Deliverance - 2

God Promises Success

In this lesson Mike examines more closely the meaning and consequences of God "hardening the heart of Pharaoh" and if this phenomenon still occurs today.
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In Deliverance 1, God equipped Moses with several signs to support a request of the Pharaoh to allow the Jewish people a leave of three days to worship God. Moses and Aaron convinced the leaders of the Jewish people that they had been sent by God and thus received their approval to go before Pharaoh on their behalf. When they did, stating that if Pharaoh wouldn't release them for three days that God would punish them with pestilence or sword (Exodus 5:3), they found, to their dismay, that the Pharaoh not only refused their request but accused them of distracting the Jews from their labors. In response, he greatly increased the difficulty of the Israelites' work.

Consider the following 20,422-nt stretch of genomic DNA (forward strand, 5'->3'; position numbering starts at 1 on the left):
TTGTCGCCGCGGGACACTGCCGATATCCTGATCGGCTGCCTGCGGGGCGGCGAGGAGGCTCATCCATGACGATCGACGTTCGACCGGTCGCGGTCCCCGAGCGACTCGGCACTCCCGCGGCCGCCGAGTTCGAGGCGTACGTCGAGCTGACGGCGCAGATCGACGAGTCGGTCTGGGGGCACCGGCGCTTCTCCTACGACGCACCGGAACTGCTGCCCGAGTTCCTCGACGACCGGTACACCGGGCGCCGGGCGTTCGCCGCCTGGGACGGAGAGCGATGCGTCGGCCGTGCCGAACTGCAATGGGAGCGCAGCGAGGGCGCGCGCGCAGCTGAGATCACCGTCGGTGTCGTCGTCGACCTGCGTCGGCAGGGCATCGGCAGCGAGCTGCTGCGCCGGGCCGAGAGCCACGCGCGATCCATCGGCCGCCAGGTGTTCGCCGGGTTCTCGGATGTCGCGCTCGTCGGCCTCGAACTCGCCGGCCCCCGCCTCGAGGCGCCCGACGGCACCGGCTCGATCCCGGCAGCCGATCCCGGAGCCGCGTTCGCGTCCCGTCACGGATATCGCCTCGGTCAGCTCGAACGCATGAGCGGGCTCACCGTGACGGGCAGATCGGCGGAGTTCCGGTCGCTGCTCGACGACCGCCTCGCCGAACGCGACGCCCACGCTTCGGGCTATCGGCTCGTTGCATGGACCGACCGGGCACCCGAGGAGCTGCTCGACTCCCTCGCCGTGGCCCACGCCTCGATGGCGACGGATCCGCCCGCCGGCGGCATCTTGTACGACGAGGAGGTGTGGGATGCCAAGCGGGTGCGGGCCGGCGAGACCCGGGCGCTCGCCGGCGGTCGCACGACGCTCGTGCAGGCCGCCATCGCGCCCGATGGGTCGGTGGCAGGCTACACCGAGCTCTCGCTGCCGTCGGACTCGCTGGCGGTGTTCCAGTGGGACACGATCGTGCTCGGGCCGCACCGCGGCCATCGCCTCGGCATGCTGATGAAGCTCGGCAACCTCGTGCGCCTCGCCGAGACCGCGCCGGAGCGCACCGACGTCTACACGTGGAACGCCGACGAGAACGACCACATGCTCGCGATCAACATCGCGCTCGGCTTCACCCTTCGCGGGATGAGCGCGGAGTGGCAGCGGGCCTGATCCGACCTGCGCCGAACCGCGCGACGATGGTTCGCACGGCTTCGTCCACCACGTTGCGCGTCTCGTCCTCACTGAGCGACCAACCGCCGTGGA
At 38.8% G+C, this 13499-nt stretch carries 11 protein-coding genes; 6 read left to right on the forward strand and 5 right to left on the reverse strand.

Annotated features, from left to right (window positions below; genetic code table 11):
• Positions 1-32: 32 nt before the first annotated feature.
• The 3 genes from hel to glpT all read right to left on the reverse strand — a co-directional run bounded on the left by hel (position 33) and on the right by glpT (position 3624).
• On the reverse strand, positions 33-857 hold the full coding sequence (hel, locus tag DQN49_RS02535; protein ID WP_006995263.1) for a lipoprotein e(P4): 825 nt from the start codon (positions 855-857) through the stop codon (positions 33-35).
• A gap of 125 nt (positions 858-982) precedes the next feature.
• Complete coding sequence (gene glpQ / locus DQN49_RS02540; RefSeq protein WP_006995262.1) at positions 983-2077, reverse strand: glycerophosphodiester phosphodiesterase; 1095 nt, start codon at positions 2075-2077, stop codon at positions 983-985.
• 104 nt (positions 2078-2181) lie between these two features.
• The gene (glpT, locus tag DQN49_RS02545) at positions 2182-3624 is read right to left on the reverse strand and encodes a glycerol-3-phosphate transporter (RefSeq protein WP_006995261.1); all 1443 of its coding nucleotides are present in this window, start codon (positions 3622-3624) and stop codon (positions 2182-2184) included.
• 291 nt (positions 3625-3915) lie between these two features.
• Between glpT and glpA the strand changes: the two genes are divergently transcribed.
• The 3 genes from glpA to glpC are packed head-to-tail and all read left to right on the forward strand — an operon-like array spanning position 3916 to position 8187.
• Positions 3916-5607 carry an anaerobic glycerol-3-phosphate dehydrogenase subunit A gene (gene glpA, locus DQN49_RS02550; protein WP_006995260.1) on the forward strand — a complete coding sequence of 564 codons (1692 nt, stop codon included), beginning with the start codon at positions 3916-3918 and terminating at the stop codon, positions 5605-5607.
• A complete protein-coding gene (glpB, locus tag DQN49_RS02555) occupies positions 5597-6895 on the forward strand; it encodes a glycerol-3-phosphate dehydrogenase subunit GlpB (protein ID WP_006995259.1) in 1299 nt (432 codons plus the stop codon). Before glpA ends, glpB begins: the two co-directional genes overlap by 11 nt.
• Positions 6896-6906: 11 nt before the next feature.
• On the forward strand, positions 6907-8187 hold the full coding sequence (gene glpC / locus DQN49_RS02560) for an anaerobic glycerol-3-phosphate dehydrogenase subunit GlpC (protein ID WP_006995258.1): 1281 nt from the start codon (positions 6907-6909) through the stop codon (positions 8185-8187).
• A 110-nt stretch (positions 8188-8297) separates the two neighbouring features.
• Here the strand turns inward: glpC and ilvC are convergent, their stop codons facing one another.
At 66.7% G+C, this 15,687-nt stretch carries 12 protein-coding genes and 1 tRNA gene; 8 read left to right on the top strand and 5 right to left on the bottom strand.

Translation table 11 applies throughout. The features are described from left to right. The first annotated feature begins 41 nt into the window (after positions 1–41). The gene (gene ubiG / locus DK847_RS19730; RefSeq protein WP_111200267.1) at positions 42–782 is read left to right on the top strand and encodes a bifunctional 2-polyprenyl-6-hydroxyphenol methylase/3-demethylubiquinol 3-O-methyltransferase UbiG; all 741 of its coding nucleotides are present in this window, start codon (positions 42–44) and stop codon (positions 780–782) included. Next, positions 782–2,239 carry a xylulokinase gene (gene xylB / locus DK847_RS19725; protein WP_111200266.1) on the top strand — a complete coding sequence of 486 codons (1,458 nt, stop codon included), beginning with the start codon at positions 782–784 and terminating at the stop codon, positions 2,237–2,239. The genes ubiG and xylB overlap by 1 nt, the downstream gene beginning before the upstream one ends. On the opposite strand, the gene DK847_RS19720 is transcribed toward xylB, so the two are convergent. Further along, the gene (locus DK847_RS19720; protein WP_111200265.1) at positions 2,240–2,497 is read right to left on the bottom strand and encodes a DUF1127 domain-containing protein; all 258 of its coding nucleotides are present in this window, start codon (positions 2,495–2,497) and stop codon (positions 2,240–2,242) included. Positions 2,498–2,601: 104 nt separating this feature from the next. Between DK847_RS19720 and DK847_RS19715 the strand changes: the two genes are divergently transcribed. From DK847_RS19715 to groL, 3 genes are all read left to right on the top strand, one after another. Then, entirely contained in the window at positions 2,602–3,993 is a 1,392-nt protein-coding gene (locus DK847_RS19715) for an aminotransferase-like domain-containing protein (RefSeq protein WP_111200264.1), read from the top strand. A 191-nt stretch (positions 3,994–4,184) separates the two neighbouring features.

The Pharaoh had previously provided the straw to use in the making of the mud bricks, but from now on decreed that they would have to gather this material themselves. This caused concern and anger towards Moses by the Jewish people since he came promising deliverance, but instead made their condition worse than before.

Moses returned to God in prayer blaming Him for their failure, but God instructs Moses to return to Pharaoh with Aaron to renew their request but this time not only for three days, but permanently.

Before the next scene begins God summarizes what will take place and the end result as a way of building the faith and courage of Moses and Aaron. He also explains how they will work together in confronting the Pharaoh. Note that even though his first attempt had failed, Moses had remained in Egypt.